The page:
Control of word processing environment using myoelectric signals


This paper shows how myoelectric signals (EMG) can be used to generate control signals for further use in human–machine interfaces. Our custom-built portable USB device is able to capture multi-channel highspeed surface EMG signals from muscles and its software counterpart is capable to control common PC interface including ordinary text editors such as MS Word. At the time of the study the system utilized three parallel EMG channels to control user interfaces. The interaction was based on series of 1-of-N selections which specify rows and columns in on-screen keyboards. The selection was performed by quantification of selected muscle activity of the user. The system was further tested by a disabled person who provided input during a participatory design session. Our study has demonstrated that the system and the user interface can be used for effective text input and editing also in disabled people.

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  1. 1.

    Thalmic Labs’ Myo is an example of commercially developed human interface device (HID) based on the EMG detection targeted on users with no disabilities to control their computer via gestures.

  2. 2.

    For instance Thalmic Labs’ Myo alpha version main purpose was to detect a set of discrete gestures rather than to provide a continuous stream of measurements at the time of the study. Current version offers 200 Hz data output.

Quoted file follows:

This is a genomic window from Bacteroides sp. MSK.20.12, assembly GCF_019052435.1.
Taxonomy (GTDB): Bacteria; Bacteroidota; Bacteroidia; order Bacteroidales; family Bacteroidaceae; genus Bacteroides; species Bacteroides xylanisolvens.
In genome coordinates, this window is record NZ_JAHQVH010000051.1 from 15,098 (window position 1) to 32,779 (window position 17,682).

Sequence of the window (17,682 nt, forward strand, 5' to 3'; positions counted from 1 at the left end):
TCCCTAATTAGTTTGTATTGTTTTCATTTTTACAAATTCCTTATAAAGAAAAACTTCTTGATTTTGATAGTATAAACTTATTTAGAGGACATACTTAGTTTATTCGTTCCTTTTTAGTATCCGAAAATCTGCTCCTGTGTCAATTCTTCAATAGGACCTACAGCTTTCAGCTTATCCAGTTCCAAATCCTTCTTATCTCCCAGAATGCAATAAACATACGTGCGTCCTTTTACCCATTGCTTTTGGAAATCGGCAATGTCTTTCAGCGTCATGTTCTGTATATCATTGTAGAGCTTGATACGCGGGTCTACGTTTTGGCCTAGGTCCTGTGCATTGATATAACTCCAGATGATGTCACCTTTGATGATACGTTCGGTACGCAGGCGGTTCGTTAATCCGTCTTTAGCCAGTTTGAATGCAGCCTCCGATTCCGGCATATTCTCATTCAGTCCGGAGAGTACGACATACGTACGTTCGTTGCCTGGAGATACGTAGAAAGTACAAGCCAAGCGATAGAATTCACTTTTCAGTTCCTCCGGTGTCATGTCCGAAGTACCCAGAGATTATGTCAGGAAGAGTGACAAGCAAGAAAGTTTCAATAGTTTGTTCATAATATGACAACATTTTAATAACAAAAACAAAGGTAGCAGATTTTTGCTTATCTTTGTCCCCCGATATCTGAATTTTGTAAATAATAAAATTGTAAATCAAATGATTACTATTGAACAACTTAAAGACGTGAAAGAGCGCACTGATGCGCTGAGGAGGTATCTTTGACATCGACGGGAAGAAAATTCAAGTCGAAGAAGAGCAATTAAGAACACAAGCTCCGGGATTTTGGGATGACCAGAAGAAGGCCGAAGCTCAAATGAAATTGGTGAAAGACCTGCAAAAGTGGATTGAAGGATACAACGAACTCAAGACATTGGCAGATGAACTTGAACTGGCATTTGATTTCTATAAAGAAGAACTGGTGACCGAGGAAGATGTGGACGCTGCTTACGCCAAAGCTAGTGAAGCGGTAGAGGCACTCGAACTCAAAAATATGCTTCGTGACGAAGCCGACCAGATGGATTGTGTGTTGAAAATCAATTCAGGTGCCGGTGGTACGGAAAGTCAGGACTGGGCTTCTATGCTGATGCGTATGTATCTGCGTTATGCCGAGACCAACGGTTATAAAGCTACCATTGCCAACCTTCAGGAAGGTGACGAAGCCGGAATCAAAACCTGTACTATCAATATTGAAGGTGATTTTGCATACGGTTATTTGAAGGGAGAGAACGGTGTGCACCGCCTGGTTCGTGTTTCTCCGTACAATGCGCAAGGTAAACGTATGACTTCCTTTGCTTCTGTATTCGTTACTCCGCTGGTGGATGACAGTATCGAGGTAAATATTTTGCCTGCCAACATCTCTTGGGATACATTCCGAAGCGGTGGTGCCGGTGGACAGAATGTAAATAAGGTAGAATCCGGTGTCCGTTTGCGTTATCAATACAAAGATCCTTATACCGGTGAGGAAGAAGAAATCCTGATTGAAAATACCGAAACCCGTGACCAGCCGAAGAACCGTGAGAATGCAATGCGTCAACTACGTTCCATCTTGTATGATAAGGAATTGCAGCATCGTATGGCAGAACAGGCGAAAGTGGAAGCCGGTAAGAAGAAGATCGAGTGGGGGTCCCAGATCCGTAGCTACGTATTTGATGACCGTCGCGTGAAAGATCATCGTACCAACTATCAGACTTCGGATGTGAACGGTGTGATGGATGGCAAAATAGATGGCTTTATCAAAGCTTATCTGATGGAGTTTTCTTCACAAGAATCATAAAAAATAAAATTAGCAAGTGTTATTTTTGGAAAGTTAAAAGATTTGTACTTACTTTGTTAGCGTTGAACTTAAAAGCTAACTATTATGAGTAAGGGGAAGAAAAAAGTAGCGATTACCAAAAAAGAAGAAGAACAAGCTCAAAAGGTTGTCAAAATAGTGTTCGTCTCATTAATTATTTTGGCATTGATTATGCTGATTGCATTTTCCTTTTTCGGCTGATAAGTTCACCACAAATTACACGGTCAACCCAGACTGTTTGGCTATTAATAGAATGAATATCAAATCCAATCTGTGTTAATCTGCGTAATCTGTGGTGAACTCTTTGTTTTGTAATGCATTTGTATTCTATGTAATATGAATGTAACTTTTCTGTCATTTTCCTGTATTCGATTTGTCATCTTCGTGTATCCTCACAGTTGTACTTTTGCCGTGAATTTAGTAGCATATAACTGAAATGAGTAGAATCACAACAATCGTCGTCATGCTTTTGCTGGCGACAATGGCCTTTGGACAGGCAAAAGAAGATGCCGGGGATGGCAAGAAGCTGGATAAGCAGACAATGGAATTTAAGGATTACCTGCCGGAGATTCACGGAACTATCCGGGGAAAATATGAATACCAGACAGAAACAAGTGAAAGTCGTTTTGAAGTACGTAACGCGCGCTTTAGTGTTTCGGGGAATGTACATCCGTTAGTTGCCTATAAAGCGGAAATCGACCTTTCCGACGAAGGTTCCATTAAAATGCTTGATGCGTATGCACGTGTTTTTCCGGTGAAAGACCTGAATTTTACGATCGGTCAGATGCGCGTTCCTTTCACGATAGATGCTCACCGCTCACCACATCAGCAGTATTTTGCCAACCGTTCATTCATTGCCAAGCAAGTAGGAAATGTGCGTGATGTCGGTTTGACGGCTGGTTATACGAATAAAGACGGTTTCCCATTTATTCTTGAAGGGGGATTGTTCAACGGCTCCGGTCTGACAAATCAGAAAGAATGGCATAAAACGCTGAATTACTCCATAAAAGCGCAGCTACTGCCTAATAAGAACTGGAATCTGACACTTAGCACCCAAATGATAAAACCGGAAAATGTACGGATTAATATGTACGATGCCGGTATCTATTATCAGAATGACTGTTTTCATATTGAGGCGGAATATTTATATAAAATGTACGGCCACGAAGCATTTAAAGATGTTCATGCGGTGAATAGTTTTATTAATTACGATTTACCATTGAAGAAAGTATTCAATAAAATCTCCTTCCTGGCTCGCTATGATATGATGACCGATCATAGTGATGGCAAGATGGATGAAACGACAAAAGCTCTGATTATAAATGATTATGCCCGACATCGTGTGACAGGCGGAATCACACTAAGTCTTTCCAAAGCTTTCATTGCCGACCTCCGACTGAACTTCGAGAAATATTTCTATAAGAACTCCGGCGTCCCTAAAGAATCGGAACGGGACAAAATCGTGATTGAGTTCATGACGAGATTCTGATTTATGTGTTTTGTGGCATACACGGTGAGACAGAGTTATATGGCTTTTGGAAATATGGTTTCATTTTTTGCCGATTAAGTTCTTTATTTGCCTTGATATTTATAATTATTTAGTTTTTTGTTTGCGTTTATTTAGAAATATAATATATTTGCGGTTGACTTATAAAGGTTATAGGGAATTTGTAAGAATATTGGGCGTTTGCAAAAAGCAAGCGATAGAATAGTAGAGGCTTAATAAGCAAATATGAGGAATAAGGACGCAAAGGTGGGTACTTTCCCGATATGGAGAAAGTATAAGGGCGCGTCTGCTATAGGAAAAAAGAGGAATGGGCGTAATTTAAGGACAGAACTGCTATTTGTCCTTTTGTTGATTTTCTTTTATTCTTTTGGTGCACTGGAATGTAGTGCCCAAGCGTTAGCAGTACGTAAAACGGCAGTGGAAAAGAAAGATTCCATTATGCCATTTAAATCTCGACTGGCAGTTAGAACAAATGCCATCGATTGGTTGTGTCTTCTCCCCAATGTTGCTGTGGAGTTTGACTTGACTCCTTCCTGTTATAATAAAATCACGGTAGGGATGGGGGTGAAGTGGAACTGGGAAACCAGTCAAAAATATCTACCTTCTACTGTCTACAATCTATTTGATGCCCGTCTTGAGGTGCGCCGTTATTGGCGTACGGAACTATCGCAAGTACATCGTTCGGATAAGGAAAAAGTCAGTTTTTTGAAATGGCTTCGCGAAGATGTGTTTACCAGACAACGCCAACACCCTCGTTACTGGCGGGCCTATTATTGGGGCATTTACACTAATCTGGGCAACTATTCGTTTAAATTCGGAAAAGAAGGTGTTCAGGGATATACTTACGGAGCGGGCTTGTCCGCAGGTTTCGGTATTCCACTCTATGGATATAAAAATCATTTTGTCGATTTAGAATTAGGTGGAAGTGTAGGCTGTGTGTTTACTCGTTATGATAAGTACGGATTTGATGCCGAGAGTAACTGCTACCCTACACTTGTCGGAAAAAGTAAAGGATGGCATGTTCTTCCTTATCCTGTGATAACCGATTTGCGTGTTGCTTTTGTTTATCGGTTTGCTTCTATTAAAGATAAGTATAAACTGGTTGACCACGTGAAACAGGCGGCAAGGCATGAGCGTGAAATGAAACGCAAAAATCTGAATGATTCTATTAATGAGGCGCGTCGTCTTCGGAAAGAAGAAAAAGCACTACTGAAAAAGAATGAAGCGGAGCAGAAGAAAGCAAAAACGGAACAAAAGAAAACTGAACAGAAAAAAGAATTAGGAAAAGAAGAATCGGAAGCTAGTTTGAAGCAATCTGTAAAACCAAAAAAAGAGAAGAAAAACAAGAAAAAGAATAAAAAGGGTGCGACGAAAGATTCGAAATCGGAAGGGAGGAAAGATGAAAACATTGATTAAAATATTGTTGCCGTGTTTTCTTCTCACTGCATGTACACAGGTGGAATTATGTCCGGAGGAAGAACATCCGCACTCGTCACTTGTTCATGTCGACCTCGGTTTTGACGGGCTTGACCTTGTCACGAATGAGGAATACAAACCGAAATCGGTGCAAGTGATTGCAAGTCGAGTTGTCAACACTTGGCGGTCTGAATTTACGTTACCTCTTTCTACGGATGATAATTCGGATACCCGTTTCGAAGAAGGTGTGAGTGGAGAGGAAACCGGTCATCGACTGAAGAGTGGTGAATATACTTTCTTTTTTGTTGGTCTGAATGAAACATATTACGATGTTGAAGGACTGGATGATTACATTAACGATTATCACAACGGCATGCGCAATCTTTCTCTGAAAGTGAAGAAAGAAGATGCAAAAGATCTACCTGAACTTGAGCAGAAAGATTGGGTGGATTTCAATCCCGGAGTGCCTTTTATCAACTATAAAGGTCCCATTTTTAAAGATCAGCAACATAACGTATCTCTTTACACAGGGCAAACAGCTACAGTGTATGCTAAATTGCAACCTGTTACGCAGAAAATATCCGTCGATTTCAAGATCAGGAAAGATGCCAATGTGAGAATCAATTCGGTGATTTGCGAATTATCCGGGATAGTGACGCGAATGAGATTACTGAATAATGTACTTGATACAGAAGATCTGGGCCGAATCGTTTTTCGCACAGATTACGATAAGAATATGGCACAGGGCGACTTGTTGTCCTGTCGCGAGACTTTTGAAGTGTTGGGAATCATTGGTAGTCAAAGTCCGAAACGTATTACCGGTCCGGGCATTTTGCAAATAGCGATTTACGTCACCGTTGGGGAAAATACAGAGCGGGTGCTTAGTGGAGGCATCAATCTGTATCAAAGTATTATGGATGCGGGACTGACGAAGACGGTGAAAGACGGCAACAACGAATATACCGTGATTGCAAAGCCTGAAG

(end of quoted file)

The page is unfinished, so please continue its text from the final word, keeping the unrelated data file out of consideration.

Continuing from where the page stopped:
3. 3.

    The system allows up to 20 kHz.


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Correspondence to Adam J. Sporka.

Additional information

This work has been supported by (1) grant LH12070 (TextAble) awarded by the Ministry of Education, Youth and Sports of the Czech Republic, funding PROGRAM LH KONTAKT II, (2) grant SGS10/290/OHK3/3T/13 awarded by the CTU Prague, (3) grant P304/12/G069 awarded by the Czech Science Foundation, and (4) project AV0Z50110509 of the Academy of Sciences of the Czech Republic.

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Pošusta, A., Sporka, A.J., Poláček, O. et al. Control of word processing environment using myoelectric signals. J Multimodal User Interfaces 9, 299–311 (2015).

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  • Assistive technology
  • Text input
  • Myoelectric signals
  • User study